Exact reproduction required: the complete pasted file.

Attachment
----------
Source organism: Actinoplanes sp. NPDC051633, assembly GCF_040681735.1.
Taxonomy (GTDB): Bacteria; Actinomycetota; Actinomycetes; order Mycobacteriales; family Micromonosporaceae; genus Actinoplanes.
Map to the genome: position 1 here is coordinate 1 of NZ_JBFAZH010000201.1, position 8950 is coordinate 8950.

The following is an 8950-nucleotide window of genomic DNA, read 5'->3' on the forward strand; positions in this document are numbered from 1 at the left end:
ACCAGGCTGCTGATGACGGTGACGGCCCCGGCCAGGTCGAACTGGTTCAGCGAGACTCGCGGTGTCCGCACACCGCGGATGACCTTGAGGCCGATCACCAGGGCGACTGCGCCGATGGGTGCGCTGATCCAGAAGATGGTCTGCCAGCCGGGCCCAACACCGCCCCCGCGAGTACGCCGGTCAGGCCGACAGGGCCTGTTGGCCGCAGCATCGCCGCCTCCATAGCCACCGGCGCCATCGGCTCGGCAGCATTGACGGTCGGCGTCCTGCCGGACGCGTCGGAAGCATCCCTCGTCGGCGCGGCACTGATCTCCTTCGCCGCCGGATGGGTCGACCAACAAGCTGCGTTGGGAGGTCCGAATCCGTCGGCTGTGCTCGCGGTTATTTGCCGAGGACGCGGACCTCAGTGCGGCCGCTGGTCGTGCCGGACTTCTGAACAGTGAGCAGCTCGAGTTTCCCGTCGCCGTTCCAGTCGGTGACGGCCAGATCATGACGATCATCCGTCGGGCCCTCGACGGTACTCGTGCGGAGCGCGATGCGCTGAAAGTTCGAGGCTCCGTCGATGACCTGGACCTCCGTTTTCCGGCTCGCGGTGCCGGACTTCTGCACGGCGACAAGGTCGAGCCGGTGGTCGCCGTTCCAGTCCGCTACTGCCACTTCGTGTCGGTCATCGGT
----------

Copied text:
Source organism: Actinoplanes sp. NPDC051633, assembly GCF_040681735.1.
Taxonomy (GTDB): Bacteria; Actinomycetota; Actinomycetes; order Mycobacteriales; family Micromonosporaceae; genus Actinoplanes.
Map to the genome: position 1 here is coordinate 1 of NZ_JBFAZH010000201.1, position 8950 is coordinate 8950.

The following is an 8950-nucleotide window of genomic DNA, read 5'->3' on the forward strand; positions in this document are numbered from 1 at the left end:
ACCAGGCTGCTGATGACGGTGACGGCCCCGGCCAGGTCGAACTGGTTCAGCGAGACTCGCGGTGTCCGCACACCGCGGATGACCTTGAGGCCGATCACCAGGGCGACTGCGCCGATGGGTGCGCTGATCCAGAAGATGGTCTGCCAGCCGGGCCCAACACCGCCCCCGCGAGTACGCCGGTCAGGCCGACAGGGCCTGTTGGCCGCAGCATCGCCGCCTCCATAGCCACCGGCGCCATCGGCTCGGCAGCATTGACGGTCGGCGTCCTGCCGGACGCGTCGGAAGCATCCCTCGTCGGCGCGGCACTGATCTCCTTCGCCGCCGGATGGGTCGACCAACAAGCTGCGTTGGGAGGTCCGAATCCGTCGGCTGTGCTCGCGGTTATTTGCCGAGGACGCGGACCTCAGTGCGGCCGCTGGTCGTGCCGGACTTCTGAACAGTGAGCAGCTCGAGTTTCCCGTCGCCGTTCCAGTCGGTGACGGCCAGATCATGACGATCATCCGTCGGGCCCTCGACGGTACTCGTGCGGAGCGCGATGCGCTGAAAGTTCGAGGCTCCGTCGATGACCTGGACCTCCGTTTTCCGGCTCGCGGTGCCGGACTTCTGCACGGCGACAAGGTCGAGCCGGTGGTCGCCGTTCCAGTCCGCTACTGCCACTTCGTGTCGGTCATCGGT